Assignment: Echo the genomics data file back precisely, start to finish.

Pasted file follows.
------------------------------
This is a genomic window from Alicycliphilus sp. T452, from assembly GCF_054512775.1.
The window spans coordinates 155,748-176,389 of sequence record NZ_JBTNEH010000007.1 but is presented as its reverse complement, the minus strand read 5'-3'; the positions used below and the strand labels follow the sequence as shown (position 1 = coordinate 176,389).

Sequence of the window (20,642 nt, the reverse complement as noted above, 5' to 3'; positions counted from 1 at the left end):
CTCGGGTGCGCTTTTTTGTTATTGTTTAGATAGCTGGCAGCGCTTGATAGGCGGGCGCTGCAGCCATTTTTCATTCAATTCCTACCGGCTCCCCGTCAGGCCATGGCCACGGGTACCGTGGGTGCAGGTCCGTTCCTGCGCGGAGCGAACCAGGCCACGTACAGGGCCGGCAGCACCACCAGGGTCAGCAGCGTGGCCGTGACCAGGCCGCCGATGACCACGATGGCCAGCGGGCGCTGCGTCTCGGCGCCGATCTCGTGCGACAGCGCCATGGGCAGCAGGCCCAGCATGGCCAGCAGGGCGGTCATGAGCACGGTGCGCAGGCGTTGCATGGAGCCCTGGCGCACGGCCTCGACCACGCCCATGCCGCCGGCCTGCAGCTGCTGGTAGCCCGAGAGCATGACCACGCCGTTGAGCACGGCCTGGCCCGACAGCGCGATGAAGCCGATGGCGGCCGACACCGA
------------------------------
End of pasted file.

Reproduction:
This is a genomic window from Alicycliphilus sp. T452, from assembly GCF_054512775.1.
The window spans coordinates 155,748-176,389 of sequence record NZ_JBTNEH010000007.1 but is presented as its reverse complement, the minus strand read 5'-3'; the positions used below and the strand labels follow the sequence as shown (position 1 = coordinate 176,389).

Sequence of the window (20,642 nt, the reverse complement as noted above, 5' to 3'; positions counted from 1 at the left end):
CTCGGGTGCGCTTTTTTGTTATTGTTTAGATAGCTGGCAGCGCTTGATAGGCGGGCGCTGCAGCCATTTTTCATTCAATTCCTACCGGCTCCCCGTCAGGCCATGGCCACGGGTACCGTGGGTGCAGGTCCGTTCCTGCGCGGAGCGAACCAGGCCACGTACAGGGCCGGCAGCACCACCAGGGTCAGCAGCGTGGCCGTGACCAGGCCGCCGATGACCACGATGGCCAGCGGGCGCTGCGTCTCGGCGCCGATCTCGTGCGACAGCGCCATGGGCAGCAGGCCCAGCATGGCCAGCAGGGCGGTCATGAGCACGGTGCGCAGGCGTTGCATGGAGCCCTGGCGCACGGCCTCGACCACGCCCATGCCGCCGGCCTGCAGCTGCTGGTAGCCCGAGAGCATGACCACGCCGTTGAGCACGGCCTGGCCCGACAGCGCGATGAAGCCGATGGCGGCCGACACCGA